“Education provides much more than information. It also provides an opportunity for our youth to see their instructors as role models,” writes Deborah Sanchez (Chumash/Tohono-Akimel O’odham), Professor of American Indian Studies at California State University, Long Beach.   “It is not just what is taught but who is doing the teaching. It’s evident that mainstream education has systematically omitted the brutal actual history of this country and the many contributions of the indigenous people. The systematic erasure of our existence compels culturally appropriate education. This gives our young people more of what they need to navigate this modern world, provides the very necessary opportunity to see themselves as successful and, most importantly, to see themselves as valuable, relevant participants in this complex society.”

“There are a number of issues going on at the school recently that we have been trying to address,” said Tadodaho Sid Hill to the assembled parents at the school. “It took far too long to get the boiler replaced, for example. But not hiring one of our people from the Nation was the last straw.”

The newly hired principal, Warren Smith, declined his appointment on June 2, sparking renewed hope that the woman chosen by the Onondaga Nation to be principal, and who was one of three finalists considered, would now get the position.  Simone Thornton grew up at the Onondaga Nation, attended the school, and has served as a teacher there for over 20 years.  She knows the culture and its people intimately. She went back to school at SUNY Oswego to gain the necessary credentials to serve her community as an administrator and leader in its educational system.  Her appointment as Principal would continue the healing of the past and support the educational engagement of Onondaga Nation youth.

In the June 14th letter, the LaFayette School Board uses absurdly unyielding adherence to policy to provide excuses why they cannot hire Simone Thornton. They use the same lines about lack of experience and proper credentials they were giving before the meeting with Nation leaders, demonstrating they have not listened at all to the Onondaga Nation leadership’s input.

“Experience with our school, our language, our culture, and our community is far more valuable experience for being a good Principal of our school than a few years’ experience as an administrator of an affluent suburban school,” noted Awheñheeyoh Powless, whose son is in Kindergarten at the school.  “Simone’s experience is the most valuable there is; the kind it takes being part of a community your whole life to know.”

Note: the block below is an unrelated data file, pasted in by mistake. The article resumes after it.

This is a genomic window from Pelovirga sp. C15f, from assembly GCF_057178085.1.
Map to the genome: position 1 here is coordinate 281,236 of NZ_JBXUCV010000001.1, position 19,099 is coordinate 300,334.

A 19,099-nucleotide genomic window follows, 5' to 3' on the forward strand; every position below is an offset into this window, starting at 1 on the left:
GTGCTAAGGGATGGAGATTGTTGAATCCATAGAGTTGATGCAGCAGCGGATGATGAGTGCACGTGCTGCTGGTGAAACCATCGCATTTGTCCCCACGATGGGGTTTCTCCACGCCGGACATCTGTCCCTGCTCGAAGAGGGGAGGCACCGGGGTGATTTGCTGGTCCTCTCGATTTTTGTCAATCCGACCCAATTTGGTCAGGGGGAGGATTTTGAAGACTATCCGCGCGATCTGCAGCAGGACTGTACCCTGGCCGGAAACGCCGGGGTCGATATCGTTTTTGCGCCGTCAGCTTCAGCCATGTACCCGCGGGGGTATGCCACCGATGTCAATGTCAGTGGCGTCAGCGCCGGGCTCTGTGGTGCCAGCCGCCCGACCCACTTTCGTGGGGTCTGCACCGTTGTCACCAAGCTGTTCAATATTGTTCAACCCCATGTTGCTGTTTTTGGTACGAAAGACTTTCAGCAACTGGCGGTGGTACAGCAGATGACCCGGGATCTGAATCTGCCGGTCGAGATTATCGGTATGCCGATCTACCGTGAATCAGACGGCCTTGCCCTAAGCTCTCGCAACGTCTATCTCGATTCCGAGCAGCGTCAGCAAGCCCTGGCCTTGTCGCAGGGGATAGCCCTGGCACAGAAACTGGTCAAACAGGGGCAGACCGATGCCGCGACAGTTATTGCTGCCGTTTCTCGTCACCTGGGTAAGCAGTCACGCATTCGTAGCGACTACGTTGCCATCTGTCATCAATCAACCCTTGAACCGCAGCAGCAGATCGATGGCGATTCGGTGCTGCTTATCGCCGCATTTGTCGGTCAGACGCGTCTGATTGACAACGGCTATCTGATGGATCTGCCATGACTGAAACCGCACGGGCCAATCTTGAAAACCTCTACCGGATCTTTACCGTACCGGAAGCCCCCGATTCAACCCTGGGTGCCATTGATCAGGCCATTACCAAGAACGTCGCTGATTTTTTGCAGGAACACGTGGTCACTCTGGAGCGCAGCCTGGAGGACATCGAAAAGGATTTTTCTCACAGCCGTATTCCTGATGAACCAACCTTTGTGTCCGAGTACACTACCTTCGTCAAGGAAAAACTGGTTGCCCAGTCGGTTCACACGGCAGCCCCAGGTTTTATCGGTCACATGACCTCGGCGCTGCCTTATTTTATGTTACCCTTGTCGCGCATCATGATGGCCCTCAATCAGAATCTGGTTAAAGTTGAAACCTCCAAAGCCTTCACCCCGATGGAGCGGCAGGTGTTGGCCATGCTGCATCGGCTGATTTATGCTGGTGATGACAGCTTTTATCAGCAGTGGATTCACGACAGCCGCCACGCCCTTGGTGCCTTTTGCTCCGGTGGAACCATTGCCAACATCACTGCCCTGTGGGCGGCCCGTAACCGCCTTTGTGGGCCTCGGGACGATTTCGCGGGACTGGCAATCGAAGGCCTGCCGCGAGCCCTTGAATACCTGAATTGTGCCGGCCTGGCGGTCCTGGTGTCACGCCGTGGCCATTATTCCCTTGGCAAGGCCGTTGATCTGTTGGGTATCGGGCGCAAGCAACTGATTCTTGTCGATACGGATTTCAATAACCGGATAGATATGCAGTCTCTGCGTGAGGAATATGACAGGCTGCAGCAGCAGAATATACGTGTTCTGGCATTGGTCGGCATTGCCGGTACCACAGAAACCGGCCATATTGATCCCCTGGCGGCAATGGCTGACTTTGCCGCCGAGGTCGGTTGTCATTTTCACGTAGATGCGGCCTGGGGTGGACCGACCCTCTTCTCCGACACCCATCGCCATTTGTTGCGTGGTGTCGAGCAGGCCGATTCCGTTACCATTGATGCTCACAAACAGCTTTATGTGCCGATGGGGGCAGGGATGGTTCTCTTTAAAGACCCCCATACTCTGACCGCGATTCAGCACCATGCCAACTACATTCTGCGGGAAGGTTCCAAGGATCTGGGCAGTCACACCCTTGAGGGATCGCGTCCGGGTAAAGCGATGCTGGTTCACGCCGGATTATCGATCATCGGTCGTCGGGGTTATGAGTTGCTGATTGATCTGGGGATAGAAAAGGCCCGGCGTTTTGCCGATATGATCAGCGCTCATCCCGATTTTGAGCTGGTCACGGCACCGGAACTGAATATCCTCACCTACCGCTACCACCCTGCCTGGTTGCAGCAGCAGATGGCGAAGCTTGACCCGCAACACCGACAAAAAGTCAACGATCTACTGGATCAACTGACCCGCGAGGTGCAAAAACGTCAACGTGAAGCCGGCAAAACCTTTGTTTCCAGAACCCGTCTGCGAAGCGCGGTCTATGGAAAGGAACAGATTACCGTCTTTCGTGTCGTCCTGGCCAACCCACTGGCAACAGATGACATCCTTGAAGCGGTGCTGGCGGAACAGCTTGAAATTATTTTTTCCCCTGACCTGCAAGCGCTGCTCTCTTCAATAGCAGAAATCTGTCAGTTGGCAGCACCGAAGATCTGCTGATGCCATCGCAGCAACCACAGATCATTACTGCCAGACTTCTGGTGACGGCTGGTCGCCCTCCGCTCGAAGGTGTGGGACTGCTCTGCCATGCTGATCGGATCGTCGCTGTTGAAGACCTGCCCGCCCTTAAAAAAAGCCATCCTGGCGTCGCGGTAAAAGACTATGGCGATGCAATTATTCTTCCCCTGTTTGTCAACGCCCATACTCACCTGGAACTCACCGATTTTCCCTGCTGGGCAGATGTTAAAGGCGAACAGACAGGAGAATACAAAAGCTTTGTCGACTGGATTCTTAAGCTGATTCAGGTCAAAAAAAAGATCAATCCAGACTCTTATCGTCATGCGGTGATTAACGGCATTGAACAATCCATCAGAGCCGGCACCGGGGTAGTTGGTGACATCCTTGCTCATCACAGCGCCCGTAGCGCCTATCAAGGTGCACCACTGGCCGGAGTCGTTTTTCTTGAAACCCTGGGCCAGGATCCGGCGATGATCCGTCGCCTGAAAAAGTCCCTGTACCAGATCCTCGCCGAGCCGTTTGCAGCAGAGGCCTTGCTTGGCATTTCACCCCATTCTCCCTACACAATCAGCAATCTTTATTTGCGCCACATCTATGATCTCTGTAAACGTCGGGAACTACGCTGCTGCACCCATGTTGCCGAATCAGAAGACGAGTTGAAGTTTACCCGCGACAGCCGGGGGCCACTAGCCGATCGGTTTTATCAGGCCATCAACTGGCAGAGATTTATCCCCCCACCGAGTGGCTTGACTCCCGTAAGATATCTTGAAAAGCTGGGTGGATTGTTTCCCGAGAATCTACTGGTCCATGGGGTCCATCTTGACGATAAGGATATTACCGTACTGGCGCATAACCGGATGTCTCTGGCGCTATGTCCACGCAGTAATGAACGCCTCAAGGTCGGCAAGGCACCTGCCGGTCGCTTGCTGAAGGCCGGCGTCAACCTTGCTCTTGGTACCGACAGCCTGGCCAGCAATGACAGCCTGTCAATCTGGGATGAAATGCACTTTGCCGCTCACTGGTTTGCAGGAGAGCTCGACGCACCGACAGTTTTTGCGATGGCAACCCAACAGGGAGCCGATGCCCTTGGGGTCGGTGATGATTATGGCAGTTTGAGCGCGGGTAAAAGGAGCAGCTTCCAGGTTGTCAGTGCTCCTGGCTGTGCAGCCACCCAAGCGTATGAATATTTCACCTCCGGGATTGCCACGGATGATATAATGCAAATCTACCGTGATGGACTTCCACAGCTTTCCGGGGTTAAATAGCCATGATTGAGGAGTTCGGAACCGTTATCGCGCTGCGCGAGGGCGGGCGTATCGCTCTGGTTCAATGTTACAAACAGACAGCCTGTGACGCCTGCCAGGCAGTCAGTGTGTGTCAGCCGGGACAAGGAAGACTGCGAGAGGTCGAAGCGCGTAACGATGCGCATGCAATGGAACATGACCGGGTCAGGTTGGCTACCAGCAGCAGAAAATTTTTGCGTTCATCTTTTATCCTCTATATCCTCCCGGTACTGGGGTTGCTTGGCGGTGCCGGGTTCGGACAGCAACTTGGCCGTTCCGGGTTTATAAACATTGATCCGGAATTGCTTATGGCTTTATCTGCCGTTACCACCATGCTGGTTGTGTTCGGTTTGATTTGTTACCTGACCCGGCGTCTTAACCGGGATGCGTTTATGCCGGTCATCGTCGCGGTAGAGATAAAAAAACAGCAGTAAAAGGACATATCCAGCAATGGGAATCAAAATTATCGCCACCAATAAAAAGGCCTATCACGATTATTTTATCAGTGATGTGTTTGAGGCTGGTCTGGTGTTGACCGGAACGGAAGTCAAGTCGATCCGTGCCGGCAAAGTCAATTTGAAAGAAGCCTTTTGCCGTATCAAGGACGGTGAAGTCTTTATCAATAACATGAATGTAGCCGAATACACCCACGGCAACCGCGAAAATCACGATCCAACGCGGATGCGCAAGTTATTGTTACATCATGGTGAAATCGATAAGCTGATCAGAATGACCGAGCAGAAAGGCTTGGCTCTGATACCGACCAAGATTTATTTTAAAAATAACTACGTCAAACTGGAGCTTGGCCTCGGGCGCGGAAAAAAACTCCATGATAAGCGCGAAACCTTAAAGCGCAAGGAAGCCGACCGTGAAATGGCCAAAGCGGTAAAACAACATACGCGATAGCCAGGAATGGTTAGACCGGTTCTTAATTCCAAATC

There is recent precedent for a teacher becoming principal at Onondaga Nation School: prior principals Carol Erb and Ken McCaffery followed the same advancement track.

LaFayette administrators also point to the lack of a particular NYS certificate as the reason they could not hire Ms. Thornton, a mere technicality as she has completed all the necessary coursework.  Ironically, the certificate Ms. Thornton holds instead – School District Leader- qualifies her for Ms. Lavine’s job as Superintendent.  The incoming Superintendent, Jeremy Belfield, graduated in the same class from SUNY Oswego as Ms. Thorton. Ms. Thornton has since submitted the necessary paperwork to the state for the School Building Leader Certificate and expects no difficulty in obtaining it.

“Ms. Lavine and the school board are operating under an antiquated assimilative philosophy that is not new to us,” explains Clan Mother Jozetta Skye.  “It is damaging and does not belong in our education system today. The LaFayette Central School District needs to follow our priorities, rather than impose their own.  We acted together today as a community to emphasize this point, and are looking closely at other issues with the operation of the school.”

“The apparent unwillingness of the LaFayette School Board to listen and find creative solutions or change their policy is telling,” said Amy Gibson, who has a child in the district. “They do not understand the importance of having Ms. Thornton as principal of the school, to the well-being of our entire community.  I ask Ms. Lavine: can you hear us now?”

Onondaga Nation School students are being provided with alternative activities and lunches at the Onondaga Nation’s sports pavilion for the rest of the school year. The District’s last day of school is June 30th.  A special graduation for the 8th grade is being planned by the community.

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  1. richard smith 3 years ago